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How would I go about doing this? Are there any tax laws I should be worried about? Just report it as a regular sale of asset on your form 8949 (or form 4797 if used for trade/business/rental). It will flow to your Schedule D for capital gains tax. Use form 1116 to calculate the foreign tax credit for the taxes on the gains you'd pay in India (if any).


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Disclaimer: I am not a tax expert. Another disclaimer: because Pepone mentioned the company store and it amuses me, I'll refer to the pseudo-pounds you have in your value account as "company scrip". Yes, it is illegal in the UK to pay employees in company scrip, but since you have the option here to cash it out, that's not what they're really doing. If the ...


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Yes, the benefits you get will be considered to be benefits in kind and in general you'd be taxed on them, but the treatment would depend on the specific benefit as some are exempt from tax or national insurance or both. For example pension contributions are exempt from both tax and national insurance up to a certain limit. The tax will normally be handled ...


3

If you would be unable to make that specific purchase without being an employee, or if you're getting a discount because you're an employee, or the company is paying part of the cost because you're an employee, it's a benefit of employment. Whether it has tax implications, or is a bargain you couldn't meet or beat elsewhere, is a separate question.


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House rent allowance:7500 House Rent can be tax free to the extent [less of] Actual HRA Received 40% of Basic for other cities, 50% of Basic for Metro's Actual rent paid less of 10% of Basic Medical allowance : 800 Can be tax free, if you provide medical bills. Conveyance Allowance : 1250 Is tax free. Apart from this, if you invest in ...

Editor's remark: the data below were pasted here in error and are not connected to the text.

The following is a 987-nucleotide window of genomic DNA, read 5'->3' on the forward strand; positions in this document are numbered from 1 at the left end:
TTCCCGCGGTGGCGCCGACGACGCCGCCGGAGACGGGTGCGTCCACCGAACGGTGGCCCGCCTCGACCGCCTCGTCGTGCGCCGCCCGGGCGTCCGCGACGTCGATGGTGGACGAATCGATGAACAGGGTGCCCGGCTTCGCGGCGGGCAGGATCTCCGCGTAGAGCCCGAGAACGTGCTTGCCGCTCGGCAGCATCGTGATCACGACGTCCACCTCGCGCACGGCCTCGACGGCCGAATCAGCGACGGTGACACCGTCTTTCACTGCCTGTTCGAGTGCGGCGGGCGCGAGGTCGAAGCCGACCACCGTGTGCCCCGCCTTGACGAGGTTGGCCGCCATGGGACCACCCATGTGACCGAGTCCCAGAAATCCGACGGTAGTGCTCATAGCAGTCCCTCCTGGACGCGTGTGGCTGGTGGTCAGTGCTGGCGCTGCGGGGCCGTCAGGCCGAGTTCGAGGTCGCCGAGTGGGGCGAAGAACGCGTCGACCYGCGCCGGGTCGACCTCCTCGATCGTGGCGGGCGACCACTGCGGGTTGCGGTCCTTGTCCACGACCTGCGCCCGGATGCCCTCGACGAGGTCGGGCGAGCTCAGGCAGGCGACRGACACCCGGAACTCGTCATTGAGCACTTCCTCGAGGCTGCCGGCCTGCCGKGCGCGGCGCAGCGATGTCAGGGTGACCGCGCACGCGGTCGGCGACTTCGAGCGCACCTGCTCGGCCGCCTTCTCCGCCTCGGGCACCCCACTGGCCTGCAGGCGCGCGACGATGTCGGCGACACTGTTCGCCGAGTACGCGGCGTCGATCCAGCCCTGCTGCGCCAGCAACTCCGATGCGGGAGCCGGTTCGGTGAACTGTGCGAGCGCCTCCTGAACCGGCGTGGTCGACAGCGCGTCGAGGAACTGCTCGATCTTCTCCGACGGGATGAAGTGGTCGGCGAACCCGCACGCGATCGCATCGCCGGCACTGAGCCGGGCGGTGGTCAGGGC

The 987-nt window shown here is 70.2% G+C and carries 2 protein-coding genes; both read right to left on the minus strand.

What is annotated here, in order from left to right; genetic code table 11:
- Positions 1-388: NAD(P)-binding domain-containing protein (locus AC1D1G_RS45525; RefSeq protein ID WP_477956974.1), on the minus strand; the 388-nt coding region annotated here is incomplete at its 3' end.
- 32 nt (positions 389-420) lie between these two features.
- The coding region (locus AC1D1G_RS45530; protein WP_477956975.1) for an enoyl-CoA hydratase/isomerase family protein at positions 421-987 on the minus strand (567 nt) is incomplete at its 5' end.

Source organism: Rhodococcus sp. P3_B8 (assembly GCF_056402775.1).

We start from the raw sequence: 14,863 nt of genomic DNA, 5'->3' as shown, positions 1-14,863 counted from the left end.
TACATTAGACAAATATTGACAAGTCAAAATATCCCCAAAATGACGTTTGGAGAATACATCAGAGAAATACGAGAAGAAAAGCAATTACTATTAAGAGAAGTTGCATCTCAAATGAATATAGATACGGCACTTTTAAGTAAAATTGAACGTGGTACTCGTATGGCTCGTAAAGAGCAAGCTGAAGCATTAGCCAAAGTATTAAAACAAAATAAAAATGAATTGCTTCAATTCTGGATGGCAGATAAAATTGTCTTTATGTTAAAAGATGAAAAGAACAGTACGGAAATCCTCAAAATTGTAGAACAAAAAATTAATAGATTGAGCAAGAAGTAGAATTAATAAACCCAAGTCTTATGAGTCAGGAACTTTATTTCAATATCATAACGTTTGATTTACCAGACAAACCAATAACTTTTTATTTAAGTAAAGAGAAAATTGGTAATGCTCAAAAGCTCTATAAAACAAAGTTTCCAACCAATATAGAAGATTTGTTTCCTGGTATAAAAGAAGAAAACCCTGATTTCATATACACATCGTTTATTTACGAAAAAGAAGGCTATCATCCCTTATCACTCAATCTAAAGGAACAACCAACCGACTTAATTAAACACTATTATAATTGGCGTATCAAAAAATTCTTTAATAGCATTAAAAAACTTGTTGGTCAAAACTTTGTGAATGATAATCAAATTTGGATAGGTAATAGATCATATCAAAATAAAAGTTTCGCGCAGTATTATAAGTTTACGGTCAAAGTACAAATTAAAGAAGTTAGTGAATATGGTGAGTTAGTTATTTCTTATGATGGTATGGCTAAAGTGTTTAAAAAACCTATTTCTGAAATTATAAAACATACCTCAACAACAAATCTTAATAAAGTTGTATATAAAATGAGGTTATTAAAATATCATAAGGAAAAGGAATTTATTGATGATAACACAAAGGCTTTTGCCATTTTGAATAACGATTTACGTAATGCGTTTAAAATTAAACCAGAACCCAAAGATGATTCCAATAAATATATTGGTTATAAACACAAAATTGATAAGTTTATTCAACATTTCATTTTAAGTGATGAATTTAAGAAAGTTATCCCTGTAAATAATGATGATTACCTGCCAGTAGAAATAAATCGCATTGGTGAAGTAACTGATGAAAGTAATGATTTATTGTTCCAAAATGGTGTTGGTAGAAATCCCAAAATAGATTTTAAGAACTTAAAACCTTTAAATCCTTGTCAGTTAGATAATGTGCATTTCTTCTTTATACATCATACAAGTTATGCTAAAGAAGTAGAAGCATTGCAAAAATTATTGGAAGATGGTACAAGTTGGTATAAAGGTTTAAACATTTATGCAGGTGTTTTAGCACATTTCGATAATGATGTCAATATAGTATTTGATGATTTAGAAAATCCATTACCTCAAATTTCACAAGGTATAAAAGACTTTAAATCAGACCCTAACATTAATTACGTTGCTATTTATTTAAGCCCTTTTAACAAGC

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You're on the right track, and yes, that small difference is subject to income taxes. Do you use a payroll service? I do the same thing and use my payroll software to tweak the salary until the paycheck is just a few dollars every month (we run payroll once a month), with the rest going to the 401(k) and payroll taxes. So we're rounding up just a bit just ...


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Yes, if you have little income in one year and your expenses are more than your total income in that year, then any losses can be carried forward to a future income year in which you actually do have a taxable income. One thing to consider though, your first $18,200 in income is Tax free, so in a future Income Year, after deductions, if your Taxable Income ...


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A stipend received for the specific purposes of studies is not taxable. It is not clear from your question as to whether there are any strings attached to the money you receive. If its not for specific purpose, then its taxable as income and tax need to be paid accordingly. Please consult a CA and he can go through the specifics of your case.


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Following is IRS response: Dear Sir Madam I am a Resident alien for tax purposes for 2008. My wife is a Nonresident alien (F1 visa) for 2008. We have decided to take the choice of filing jointly and treat her as a Resident alien for tax purposes. Her FICA taxes were not withheld during 2008. In the IRS website when I looked at Nonresident Spouse treated as ...